Older Americans Stockpiled a Record $35 Trillion. The Time Has Come to Give It Away.
The greatest wealth transfer in modern history has begun.
Baby boomers and older Americans have spent decades accumulating an enormous stockpile of money. At the end of this year’s first quarter, Americans age 70 and above had a net worth of nearly $35 trillion, according to Federal Reserve data. That amounts to 27% of all U.S. wealth, up from 20% three decades ago. Their wealth is equal to 157% of U.S. gross domestic product, more than double the proportion 30 years ago, federal data show.
Now they have started parceling it out to their heirs and others, unleashing a torrent of economic activity including buying homes, starting businesses and giving to charity. And many recipients are guided by different priorities and politics than their givers.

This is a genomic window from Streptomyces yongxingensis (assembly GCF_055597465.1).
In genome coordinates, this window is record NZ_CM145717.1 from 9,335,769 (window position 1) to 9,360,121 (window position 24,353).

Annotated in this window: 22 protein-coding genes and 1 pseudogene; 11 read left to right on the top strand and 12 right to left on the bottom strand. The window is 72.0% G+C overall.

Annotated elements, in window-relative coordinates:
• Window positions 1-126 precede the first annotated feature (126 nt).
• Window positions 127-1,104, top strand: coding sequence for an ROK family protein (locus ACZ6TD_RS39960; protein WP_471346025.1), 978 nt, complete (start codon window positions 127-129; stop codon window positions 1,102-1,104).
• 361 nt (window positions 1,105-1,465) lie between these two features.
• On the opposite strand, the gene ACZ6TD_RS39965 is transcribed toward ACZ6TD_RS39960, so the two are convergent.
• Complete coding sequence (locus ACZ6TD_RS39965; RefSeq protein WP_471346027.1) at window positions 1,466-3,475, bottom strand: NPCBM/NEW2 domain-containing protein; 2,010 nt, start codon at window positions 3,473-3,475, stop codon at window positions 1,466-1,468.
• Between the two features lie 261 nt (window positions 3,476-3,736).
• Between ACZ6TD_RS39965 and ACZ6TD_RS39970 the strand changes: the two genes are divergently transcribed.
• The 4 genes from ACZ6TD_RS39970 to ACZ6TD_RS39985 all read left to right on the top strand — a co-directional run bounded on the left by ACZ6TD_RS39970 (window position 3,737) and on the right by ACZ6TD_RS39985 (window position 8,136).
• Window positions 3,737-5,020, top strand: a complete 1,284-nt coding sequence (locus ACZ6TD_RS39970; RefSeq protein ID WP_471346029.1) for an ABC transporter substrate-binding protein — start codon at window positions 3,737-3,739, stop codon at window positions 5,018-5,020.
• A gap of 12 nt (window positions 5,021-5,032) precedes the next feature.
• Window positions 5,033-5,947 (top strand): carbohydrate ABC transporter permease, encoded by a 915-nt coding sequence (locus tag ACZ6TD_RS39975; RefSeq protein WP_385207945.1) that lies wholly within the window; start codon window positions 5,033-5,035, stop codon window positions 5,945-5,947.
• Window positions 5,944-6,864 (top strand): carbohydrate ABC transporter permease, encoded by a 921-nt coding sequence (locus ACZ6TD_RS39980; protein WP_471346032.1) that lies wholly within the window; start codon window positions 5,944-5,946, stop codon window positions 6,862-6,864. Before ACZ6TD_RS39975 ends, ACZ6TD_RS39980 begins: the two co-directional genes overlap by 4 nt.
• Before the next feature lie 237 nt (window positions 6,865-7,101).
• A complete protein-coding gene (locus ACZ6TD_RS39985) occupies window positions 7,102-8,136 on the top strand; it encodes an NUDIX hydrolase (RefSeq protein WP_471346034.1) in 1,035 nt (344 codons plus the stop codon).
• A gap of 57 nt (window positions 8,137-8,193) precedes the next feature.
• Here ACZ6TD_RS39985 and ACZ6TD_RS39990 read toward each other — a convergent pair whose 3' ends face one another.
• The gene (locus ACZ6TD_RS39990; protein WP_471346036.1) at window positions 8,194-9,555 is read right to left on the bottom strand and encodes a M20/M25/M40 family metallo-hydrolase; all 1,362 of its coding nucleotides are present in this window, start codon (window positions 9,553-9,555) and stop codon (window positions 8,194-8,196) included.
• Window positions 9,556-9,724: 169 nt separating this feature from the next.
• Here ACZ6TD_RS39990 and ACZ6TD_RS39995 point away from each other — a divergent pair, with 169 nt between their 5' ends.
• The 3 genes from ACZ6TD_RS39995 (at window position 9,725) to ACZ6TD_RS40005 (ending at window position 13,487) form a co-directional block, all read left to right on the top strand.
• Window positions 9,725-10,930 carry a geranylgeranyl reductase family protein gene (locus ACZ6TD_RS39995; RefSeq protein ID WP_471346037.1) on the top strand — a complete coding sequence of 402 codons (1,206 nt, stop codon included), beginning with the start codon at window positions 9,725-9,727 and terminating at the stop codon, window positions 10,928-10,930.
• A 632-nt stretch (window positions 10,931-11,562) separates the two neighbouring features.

Older generations will hand down some $70 trillion between 2018 and 2042, according to research and consulting firm Cerulli Associates. Roughly $61 trillion will go to heirs—increasingly millennials and Generation Xers—with the balance going to philanthropy. The transfer will provide another display of the outsize economic power of baby boomers, who came of age during a wave of post-World War II prosperity and drove the economy through many stages of their lives.
The average inheritance in 2019 was $212,854, up 45% from an inflation-adjusted $146,844 in 1998, according to an analysis of Fed data by economists at a unit of Capital One Financial Corp.